Step 1: Uncover the reasons why you cannot be assertive or say no when it is in your best interest.

When you find yourself in this situation, ask yourself these questions. And if you answer honestly, one of two of these will hit home.

  • Do I have a habit of putting myself last?

Your needs are important and if you tend to place other people’s needs ahead of your own, you will, over time, devalue your self-worth. It is not an issue of someone is better. When you don’t get your needs met regularly, you cannot be the best version of you.

  • Am I unable to set healthy boundaries?

The main issue is that you have not learned how to set good boundaries for yourself.

  • Am I saying yes only because of an immediate urge to please someone?

People who are kind, generous and caring often do this.

  • Am I saying yes because I have an immediate need for love or to maintain the connection?

Yes, you can make an emotional-based decision just because you are feeling unloved, lonely, or disconnected.

  • Am I experiencing a desire or need to be acceptable, recognized, needed?

This is another indicator that you are not meeting your emotional or other needs.

  • Do I carry a flawed self-definition of what being nice looks like?

You can be nice and still say no. Take some time and write down: “For me, being nice means…”

  • Do I have a lack of awareness of how that behavior is perceived by others?

Unless a good friend tells you that you are wishy-washy or not assertive, it is easy to deceive ourselves. Get feedback from someone you know and trust about how you show up.

  • Am I experiencing pangs of guilt that I don’t measure up, or look perfect?

No one is perfect, so dwell on why you are trying to do the impossible.

  • Am I trying to prove that I can do it all, have it all?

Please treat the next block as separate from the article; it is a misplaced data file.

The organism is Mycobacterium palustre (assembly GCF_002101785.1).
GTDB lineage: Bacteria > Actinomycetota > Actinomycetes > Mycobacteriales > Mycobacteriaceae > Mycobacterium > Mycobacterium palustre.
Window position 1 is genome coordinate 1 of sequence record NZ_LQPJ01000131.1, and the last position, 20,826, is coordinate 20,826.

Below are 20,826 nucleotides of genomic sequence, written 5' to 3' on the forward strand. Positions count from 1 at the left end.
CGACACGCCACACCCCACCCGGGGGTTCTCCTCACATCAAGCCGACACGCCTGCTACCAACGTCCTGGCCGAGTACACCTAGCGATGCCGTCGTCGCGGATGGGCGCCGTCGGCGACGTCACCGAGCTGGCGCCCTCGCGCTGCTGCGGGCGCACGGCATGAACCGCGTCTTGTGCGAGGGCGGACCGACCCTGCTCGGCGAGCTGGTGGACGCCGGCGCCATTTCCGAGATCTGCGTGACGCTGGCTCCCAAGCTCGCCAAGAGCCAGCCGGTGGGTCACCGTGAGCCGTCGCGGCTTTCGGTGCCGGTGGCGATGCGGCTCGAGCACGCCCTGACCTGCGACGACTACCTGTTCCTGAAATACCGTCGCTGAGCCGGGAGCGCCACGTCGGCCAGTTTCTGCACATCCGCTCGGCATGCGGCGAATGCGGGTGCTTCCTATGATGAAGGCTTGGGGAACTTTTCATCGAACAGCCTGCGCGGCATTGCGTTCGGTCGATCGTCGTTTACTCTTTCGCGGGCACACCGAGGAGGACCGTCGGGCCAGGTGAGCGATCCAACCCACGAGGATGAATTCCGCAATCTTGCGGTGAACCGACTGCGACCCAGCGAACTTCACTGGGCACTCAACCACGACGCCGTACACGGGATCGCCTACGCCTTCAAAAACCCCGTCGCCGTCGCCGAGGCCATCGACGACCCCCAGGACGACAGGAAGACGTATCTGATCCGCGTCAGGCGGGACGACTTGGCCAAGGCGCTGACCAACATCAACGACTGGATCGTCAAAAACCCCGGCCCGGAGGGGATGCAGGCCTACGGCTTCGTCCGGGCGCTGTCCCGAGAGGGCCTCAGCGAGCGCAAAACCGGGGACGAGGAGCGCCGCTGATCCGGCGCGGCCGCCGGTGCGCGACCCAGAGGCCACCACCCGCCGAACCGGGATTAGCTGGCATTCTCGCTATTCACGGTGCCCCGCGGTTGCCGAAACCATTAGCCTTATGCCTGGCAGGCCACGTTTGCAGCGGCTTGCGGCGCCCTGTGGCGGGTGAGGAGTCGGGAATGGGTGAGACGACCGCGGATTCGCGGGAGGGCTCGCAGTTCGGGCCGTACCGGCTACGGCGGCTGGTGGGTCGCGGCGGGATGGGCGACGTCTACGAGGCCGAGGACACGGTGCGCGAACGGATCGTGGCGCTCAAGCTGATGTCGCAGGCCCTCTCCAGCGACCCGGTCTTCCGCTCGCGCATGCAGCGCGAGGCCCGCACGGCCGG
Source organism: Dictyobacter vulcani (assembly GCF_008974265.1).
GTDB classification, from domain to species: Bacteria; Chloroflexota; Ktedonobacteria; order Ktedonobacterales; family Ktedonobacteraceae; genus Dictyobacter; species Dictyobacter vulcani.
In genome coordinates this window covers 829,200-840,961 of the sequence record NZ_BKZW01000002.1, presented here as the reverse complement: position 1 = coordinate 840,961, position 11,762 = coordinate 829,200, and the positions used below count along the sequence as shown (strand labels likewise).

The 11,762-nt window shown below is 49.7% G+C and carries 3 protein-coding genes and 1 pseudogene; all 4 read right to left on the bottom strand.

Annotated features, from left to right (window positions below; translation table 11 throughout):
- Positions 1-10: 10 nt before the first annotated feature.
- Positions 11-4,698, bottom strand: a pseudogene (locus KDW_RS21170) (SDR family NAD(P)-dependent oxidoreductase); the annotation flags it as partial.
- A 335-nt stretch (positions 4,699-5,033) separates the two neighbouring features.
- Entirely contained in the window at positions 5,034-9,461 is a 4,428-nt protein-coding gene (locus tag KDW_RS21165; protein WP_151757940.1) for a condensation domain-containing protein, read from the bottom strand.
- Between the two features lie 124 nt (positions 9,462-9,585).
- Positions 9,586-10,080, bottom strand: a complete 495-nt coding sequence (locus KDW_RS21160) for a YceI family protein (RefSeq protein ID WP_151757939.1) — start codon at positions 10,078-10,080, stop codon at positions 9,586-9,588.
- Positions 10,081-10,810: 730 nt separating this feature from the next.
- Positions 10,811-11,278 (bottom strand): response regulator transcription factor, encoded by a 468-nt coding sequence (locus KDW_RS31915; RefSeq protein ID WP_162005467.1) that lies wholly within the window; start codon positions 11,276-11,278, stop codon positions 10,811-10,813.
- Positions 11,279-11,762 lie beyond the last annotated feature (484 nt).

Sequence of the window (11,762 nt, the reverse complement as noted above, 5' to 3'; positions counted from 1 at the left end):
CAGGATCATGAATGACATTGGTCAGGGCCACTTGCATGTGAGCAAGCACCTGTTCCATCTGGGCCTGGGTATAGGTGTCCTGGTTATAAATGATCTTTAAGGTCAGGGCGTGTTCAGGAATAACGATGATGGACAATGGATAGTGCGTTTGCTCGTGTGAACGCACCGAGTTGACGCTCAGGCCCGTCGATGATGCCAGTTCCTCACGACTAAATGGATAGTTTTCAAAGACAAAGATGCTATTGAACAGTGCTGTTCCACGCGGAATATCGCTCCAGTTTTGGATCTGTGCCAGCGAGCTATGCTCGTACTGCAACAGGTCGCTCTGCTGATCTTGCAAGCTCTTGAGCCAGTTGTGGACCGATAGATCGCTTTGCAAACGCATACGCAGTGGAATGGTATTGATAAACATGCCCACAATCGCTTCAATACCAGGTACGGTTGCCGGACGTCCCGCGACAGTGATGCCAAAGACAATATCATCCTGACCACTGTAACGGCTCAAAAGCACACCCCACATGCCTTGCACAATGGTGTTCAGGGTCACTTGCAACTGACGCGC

The measures or benchmarks that you have set for yourself need revising.

These behaviors are based on relying on habit or established patterns of giving up personal power.

Which is yours? What will you do to shift this mindset?

Step 2: Apply the Assertiveness Scale.

On the Assertiveness Scale, notice where being assertive lives. People who acquiesce a lot, believe that being assertive is the same as being aggressive. People who act with assertion usually know when they cross the line to demanding. People who spend most of their time in the aggressive mode, believe they are being assertive. Therefore, self-awareness is vital to be a good leader and professional.

One more point about the Assertiveness Scale. When push comes to shove, it is hard to move from wishy-washy to assertive. You confuse the other person. Going from right to left is nearly impossible. If you start out demanding, you cannot move to the left without the other person questioning your motives.

Step 3: Focus on the Outcome with a Plan and an Intention.

Your intention is easy – be graceful and help the person out. Your plan will derive from that overall intention.

The best way to accomplish this step is to always pause when someone asks you to do something. You can be both graceful and professional by responding in these assertive ways:

“Before I say yes, I will take {name the time} to determine how this fits into my priorities.”

“I know that is not going to work for me… right now.”

“It’s wonderful that you asked me. I must say no. Can we revisit your ask, in {name a time period]?”

“I know right now that I am unable to do that. However, can we take a few moments to think about who else you can assign this to?”

I hope my suggested responses will spark the best way for you to respond with grace.

Last Step

Here is a visual game plan to keep handy so that you don’t automatically say yes when you should be saying no. Separately and together, these positive actions will help you feel comfortable asserting yourself.

If you find yourself saying, “yes” or failing to be assertive more, pay attention and change your approach. As you develop a new habit, pause and ask yourself: “Am I wanting to please? Needing love/connection? Failing to put my needs first? Needing approval? Relying on habit?”

And most important of all, ask yourself:

Why am I wasting my time and energy doing something that doesn’t fulfill me?


Ron Rael Leadership Provocateur, is a keynote speaker, consultant, and author.

Follow Ron on Twitter: @leaderexpert

Connect to Ron on Facebook and LinkedIn.